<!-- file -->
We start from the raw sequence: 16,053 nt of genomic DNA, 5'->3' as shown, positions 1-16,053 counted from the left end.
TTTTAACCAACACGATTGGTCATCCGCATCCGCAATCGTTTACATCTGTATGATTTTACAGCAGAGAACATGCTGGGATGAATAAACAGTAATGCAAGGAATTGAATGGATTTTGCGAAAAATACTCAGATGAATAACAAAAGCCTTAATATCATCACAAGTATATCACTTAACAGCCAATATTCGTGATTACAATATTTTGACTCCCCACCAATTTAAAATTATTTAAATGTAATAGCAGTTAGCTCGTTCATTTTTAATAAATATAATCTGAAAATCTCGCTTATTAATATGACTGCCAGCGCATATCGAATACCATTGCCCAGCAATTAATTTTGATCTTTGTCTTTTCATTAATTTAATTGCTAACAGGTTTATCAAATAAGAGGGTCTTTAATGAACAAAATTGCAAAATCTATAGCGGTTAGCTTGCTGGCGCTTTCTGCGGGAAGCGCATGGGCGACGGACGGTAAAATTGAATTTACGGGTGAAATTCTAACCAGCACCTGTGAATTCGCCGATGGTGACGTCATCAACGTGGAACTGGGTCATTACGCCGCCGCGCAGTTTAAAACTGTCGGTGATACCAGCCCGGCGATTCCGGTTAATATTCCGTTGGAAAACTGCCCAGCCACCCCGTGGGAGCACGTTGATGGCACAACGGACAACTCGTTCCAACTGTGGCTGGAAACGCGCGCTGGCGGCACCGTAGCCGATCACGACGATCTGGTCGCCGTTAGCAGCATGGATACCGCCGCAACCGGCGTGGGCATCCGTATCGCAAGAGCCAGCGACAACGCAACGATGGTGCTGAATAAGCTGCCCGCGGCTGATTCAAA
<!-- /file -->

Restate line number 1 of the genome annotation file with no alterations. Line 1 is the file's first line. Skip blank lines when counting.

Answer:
We start from the raw sequence: 16,053 nt of genomic DNA, 5'->3' as shown, positions 1-16,053 counted from the left end.